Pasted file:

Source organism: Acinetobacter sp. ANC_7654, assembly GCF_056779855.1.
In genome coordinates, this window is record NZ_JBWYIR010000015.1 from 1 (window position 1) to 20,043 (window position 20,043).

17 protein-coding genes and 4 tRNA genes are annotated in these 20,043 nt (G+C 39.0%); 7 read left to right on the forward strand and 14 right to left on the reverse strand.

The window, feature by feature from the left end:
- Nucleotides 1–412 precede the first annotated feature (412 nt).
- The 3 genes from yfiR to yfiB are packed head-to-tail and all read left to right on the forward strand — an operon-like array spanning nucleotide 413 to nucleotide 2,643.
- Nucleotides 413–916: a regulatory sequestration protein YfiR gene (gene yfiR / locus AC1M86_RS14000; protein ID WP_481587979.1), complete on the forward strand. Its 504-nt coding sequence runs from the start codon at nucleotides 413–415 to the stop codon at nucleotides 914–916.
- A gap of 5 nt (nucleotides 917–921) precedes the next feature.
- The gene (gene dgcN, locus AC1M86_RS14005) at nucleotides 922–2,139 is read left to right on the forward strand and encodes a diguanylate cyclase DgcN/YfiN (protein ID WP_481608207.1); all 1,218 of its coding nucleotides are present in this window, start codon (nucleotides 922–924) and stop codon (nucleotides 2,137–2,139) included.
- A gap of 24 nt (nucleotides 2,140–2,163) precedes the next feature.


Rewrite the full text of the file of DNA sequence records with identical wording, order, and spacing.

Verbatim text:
Source organism: Acinetobacter sp. ANC_7654, assembly GCF_056779855.1.
In genome coordinates, this window is record NZ_JBWYIR010000015.1 from 1 (window position 1) to 20,043 (window position 20,043).

17 protein-coding genes and 4 tRNA genes are annotated in these 20,043 nt (G+C 39.0%); 7 read left to right on the forward strand and 14 right to left on the reverse strand.

The window, feature by feature from the left end:
- Nucleotides 1–412 precede the first annotated feature (412 nt).
- The 3 genes from yfiR to yfiB are packed head-to-tail and all read left to right on the forward strand — an operon-like array spanning nucleotide 413 to nucleotide 2,643.
- Nucleotides 413–916: a regulatory sequestration protein YfiR gene (gene yfiR / locus AC1M86_RS14000; protein ID WP_481587979.1), complete on the forward strand. Its 504-nt coding sequence runs from the start codon at nucleotides 413–415 to the stop codon at nucleotides 914–916.
- A gap of 5 nt (nucleotides 917–921) precedes the next feature.
- The gene (gene dgcN, locus AC1M86_RS14005) at nucleotides 922–2,139 is read left to right on the forward strand and encodes a diguanylate cyclase DgcN/YfiN (protein ID WP_481608207.1); all 1,218 of its coding nucleotides are present in this window, start codon (nucleotides 922–924) and stop codon (nucleotides 2,137–2,139) included.
- A gap of 24 nt (nucleotides 2,140–2,163) precedes the next feature.